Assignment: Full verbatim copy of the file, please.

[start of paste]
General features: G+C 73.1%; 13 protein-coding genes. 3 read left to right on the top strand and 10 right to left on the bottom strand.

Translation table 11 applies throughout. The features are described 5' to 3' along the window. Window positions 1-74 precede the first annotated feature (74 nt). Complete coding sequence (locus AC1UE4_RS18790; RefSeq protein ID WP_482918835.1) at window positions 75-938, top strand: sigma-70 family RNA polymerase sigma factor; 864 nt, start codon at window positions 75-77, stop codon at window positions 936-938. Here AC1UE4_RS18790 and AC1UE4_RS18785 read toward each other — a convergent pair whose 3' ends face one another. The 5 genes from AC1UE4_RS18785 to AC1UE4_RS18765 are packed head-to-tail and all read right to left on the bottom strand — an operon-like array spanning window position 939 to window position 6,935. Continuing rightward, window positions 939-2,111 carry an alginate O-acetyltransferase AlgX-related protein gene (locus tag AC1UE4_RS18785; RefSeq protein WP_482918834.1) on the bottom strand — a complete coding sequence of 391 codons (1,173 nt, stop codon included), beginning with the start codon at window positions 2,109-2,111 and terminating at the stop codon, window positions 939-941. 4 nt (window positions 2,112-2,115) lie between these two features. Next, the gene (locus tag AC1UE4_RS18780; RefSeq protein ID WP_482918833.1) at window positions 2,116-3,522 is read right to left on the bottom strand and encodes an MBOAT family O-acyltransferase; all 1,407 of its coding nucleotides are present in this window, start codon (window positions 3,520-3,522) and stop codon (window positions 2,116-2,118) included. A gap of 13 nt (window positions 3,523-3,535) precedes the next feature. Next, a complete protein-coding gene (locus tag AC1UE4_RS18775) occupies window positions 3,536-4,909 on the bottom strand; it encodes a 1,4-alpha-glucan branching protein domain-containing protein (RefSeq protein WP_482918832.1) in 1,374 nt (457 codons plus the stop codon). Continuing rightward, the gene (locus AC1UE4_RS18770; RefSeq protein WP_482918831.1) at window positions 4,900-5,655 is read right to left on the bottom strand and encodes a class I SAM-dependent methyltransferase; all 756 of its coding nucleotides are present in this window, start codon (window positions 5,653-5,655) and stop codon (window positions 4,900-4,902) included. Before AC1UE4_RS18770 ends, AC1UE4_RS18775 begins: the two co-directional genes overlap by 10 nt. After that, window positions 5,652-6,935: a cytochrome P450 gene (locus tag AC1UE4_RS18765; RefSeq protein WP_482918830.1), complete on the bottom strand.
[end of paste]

General features: G+C 73.1%; 13 protein-coding genes. 3 read left to right on the top strand and 10 right to left on the bottom strand.

Translation table 11 applies throughout. The features are described 5' to 3' along the window. Window positions 1-74 precede the first annotated feature (74 nt). Complete coding sequence (locus AC1UE4_RS18790; RefSeq protein ID WP_482918835.1) at window positions 75-938, top strand: sigma-70 family RNA polymerase sigma factor; 864 nt, start codon at window positions 75-77, stop codon at window positions 936-938. Here AC1UE4_RS18790 and AC1UE4_RS18785 read toward each other — a convergent pair whose 3' ends face one another. The 5 genes from AC1UE4_RS18785 to AC1UE4_RS18765 are packed head-to-tail and all read right to left on the bottom strand — an operon-like array spanning window position 939 to window position 6,935. Continuing rightward, window positions 939-2,111 carry an alginate O-acetyltransferase AlgX-related protein gene (locus tag AC1UE4_RS18785; RefSeq protein WP_482918834.1) on the bottom strand — a complete coding sequence of 391 codons (1,173 nt, stop codon included), beginning with the start codon at window positions 2,109-2,111 and terminating at the stop codon, window positions 939-941. 4 nt (window positions 2,112-2,115) lie between these two features. Next, the gene (locus tag AC1UE4_RS18780; RefSeq protein ID WP_482918833.1) at window positions 2,116-3,522 is read right to left on the bottom strand and encodes an MBOAT family O-acyltransferase; all 1,407 of its coding nucleotides are present in this window, start codon (window positions 3,520-3,522) and stop codon (window positions 2,116-2,118) included. A gap of 13 nt (window positions 3,523-3,535) precedes the next feature. Next, a complete protein-coding gene (locus tag AC1UE4_RS18775) occupies window positions 3,536-4,909 on the bottom strand; it encodes a 1,4-alpha-glucan branching protein domain-containing protein (RefSeq protein WP_482918832.1) in 1,374 nt (457 codons plus the stop codon). Continuing rightward, the gene (locus AC1UE4_RS18770; RefSeq protein WP_482918831.1) at window positions 4,900-5,655 is read right to left on the bottom strand and encodes a class I SAM-dependent methyltransferase; all 756 of its coding nucleotides are present in this window, start codon (window positions 5,653-5,655) and stop codon (window positions 4,900-4,902) included. Before AC1UE4_RS18770 ends, AC1UE4_RS18775 begins: the two co-directional genes overlap by 10 nt. After that, window positions 5,652-6,935: a cytochrome P450 gene (locus tag AC1UE4_RS18765; RefSeq protein WP_482918830.1), complete on the bottom strand.